#HERstory: Kate Spade's Suicide: Success Doesn't Equate to Happiness
Kate Spade, designer of clothing, handbags, shoes and more, is dead at 55 from an apparent suicide. She leaves behind a daughter and husband.
Kate Spade, one of the first of a powerful wave of female American contemporary designers in the 1990s, built a brand on the appeal of clothes and accessories that made women smile. Her cheerful non-restraint struck a chord with consumers, as did her bright prints. She herself was the embodiment of her aesthetic, with her proto-1960s bouffant, nerd glasses, and kooky grin, which masked a business mind that saw the opportunities in becoming a lifestyle brand, almost before the term officially existed.
Ms. Spade and her husband-to-be, Andy, launched Kate Spade in 1993. Within a few years, she had opened a SoHo shop and was collecting industry awards, her name a shorthand for the cute, clever bags that were an instant hit with career women and, later, young girls, status symbols of a more attainable, all-American sort than a Fendi clutch or Chanel bag.
In 1999, the Spades sold the business to Neiman Marcus Group, which sold it to Liz Claiborne, Inc. in 2006. Ms. Spade became the very visible face of her brand.
Kate Spade was wildly successful. I can remember growing up and seeing her brands in department stores and thinking about how rich she must be. Too often we equate success with happiness, but they are not the same thing, nor does one lead to the other. At least not in that order.
When comedian and actor Robin Williams committed suicide, some of the same "but he was rich" whispers were mentioned. The only reasons those whispers were less prevalent is because of the stigma of depression associated with comedians. They make us laugh, to cover up their cries.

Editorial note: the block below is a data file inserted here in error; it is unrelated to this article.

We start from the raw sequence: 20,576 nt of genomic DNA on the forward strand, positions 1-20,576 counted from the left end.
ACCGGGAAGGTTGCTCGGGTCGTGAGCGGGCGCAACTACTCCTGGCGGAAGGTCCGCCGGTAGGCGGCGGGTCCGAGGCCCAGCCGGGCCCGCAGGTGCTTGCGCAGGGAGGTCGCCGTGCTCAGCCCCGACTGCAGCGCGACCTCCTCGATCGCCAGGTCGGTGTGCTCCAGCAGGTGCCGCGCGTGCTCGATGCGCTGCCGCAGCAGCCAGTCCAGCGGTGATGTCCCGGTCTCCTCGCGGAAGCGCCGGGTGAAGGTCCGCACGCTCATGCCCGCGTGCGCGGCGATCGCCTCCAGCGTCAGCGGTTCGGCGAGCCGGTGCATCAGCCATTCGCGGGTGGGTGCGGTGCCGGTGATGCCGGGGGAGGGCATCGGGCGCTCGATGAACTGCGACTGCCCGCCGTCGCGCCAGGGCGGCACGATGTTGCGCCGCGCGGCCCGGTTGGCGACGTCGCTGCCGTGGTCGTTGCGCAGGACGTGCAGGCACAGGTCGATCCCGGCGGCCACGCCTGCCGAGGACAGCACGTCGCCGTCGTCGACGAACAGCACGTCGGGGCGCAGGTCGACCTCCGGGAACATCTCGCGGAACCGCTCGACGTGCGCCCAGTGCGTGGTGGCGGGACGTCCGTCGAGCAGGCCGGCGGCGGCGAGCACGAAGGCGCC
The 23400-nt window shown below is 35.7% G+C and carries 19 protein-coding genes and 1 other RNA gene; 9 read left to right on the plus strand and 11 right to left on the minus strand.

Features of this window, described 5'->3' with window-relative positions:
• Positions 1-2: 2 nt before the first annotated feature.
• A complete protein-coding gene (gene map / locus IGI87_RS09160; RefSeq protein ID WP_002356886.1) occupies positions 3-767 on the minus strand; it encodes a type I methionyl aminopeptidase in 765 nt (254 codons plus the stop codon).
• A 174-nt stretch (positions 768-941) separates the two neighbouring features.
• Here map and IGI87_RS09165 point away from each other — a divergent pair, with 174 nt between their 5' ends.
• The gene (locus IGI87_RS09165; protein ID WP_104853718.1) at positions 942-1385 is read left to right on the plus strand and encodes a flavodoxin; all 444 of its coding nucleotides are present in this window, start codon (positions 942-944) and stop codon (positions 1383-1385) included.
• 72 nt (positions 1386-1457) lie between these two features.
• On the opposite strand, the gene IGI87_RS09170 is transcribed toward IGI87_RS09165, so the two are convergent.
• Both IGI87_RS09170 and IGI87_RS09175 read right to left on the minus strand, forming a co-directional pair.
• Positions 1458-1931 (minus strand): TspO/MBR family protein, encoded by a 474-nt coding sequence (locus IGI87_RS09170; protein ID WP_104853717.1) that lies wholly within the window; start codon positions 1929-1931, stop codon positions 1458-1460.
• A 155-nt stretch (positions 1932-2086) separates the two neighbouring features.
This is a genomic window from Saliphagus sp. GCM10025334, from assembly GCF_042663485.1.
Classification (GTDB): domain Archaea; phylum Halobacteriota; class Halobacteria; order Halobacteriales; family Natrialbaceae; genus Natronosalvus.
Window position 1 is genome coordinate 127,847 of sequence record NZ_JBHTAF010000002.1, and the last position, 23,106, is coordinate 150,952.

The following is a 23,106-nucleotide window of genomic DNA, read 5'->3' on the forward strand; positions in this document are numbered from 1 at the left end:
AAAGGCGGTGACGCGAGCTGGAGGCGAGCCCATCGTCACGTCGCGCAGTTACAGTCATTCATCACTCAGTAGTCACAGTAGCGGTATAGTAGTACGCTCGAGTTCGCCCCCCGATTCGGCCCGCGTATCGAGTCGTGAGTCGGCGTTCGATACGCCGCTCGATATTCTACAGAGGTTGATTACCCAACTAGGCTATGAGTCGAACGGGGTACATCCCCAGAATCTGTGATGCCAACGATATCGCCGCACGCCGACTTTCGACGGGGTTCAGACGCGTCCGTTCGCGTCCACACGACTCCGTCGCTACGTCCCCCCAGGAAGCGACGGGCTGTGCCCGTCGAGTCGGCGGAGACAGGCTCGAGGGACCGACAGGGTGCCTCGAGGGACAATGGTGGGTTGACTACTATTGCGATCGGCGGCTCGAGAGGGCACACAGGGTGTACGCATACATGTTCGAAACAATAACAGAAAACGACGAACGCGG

If we can believe that comedians, despite their riches and fame, are depressed, why not other professions?
Truth is, there is no profession or financial status that exempts us from suffering from mental illnesses. As I read the shock from people who can't believe Kate Spade is gone, I can't help but think to myself, when is the last time anyone checked on her? It takes 10 seconds to shoot someone a text, or give them a courtesy call. A simple, "Hey sis, just checking on you. How's life?" could save someone's.
This isn't to blame anyone for her suicide. Sometimes, when a person is determined, it is out of our hands, and there's nothing we could have done. But let this serve as a wake-up call. Don't put off checking on that friend, colleague, or family member another second. It might be the second that saves their lives.
May you find peace, Kate Spade.